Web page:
As for Agriculture and Commerce, Commissioner Andy Gipson told Y’all Politics that as a former member of the Legislature, he greatly appreciates the lawmakers.  He added that it is a huge job crafting policy for the State of Mississippi, but it is a job that is incredibly important for the state’s future.

At the Mississippi Department of Agriculture, Gipson said they have a few technical amendments to their agriculture law enforcement statutes they would like to see updated by the Legislature to provide further protections for Mississippi farmers against agriculture related crimes.  

“We are also in discussions with legislators about important investments for capital improvements to rebuild Mississippi’s food security infrastructure and livestock facilities that will benefit Mississippi youth and agriculture education, and our State, for generations to come,” Gipson said. “I believe we need to invest in our future leaders – our statewide 4H, FFA livestock and equine exhibitors, and we have a unique opportunity to do so this year.”

Gipson said he is also convinced it is time to closely examine foreign ownership of agricultural lands in Mississippi to ensure there is no threat to the state or country’s food security.  He wants to strengthen laws to make sure the state has the tools in place to prevent and restrict foreign ownership of the state’s most valuable resource – Mississippi farmland.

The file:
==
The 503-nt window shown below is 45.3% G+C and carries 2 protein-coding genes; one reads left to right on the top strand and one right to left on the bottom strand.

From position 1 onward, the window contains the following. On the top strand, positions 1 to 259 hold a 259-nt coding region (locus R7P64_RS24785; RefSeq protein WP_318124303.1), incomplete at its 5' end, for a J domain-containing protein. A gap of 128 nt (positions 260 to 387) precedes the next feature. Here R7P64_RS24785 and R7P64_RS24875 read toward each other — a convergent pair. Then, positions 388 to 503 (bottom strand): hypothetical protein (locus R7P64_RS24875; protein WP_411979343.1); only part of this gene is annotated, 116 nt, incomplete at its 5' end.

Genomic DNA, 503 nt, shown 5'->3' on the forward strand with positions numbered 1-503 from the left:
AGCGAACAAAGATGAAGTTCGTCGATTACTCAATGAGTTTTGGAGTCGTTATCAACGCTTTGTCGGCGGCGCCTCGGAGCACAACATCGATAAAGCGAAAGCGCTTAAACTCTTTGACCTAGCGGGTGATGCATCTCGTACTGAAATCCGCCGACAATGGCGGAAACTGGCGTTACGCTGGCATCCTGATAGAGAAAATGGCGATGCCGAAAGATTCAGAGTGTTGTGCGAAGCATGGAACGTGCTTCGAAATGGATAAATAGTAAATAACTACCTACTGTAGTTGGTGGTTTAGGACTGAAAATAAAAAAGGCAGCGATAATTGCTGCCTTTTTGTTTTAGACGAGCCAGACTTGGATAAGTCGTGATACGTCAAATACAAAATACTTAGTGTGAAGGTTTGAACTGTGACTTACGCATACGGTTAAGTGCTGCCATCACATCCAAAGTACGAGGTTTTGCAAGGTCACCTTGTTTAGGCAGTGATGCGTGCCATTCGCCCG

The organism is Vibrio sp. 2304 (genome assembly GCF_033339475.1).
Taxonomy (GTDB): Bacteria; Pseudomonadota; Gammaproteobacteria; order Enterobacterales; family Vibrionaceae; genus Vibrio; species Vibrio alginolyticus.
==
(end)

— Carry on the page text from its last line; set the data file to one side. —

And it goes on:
The Ag Commissioner added that outside of agriculture but important to the future of Mississippi, he hopes to see movement on several conservative initiatives.

“I support Legislative efforts to further reduce or eliminate the income tax; adopt policies that encourage investment in our Centers for Pregnancy Choices to assist and support mothers, babies and families; pass a Parents’ Bill of Rights to ensure transparency in education; and pass the Women’s Bill of Rights to end the liberal assault on gender identity,” Gipson stated.

“Finally, I am convinced the State must take steps to keep the rising tide of violent criminals in prison – restore a very high percentage of mandatory minimum time served for violent crimes, and I hope the Legislature will address the failures of governance in the City of Jackson,” Commissioner Gipson concluded.

About the Author(s)
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Anne Summerhays

Anne Summerhays is a recent graduate of Millsaps College where she majored in Political Science, with minors in Sociology and American Studies. In 2021, she joined Y’all Politics as a Capitol Correspondent. Prior to making that move, she interned for a congressional office in Washington, D.C. and a multi-state government relations and public affairs firm in Jackson, Mississippi. While at Millsaps, Summerhays received a Legislative Fellowship with the Women’s Foundation of Mississippi where she worked with an active member of the Mississippi Legislature for the length of session. She has quickly established trust in the Capitol as a fair, honest, and hardworking young reporter. Her background in political science helps her cut through the noise to find and explain the truth. Email Anne: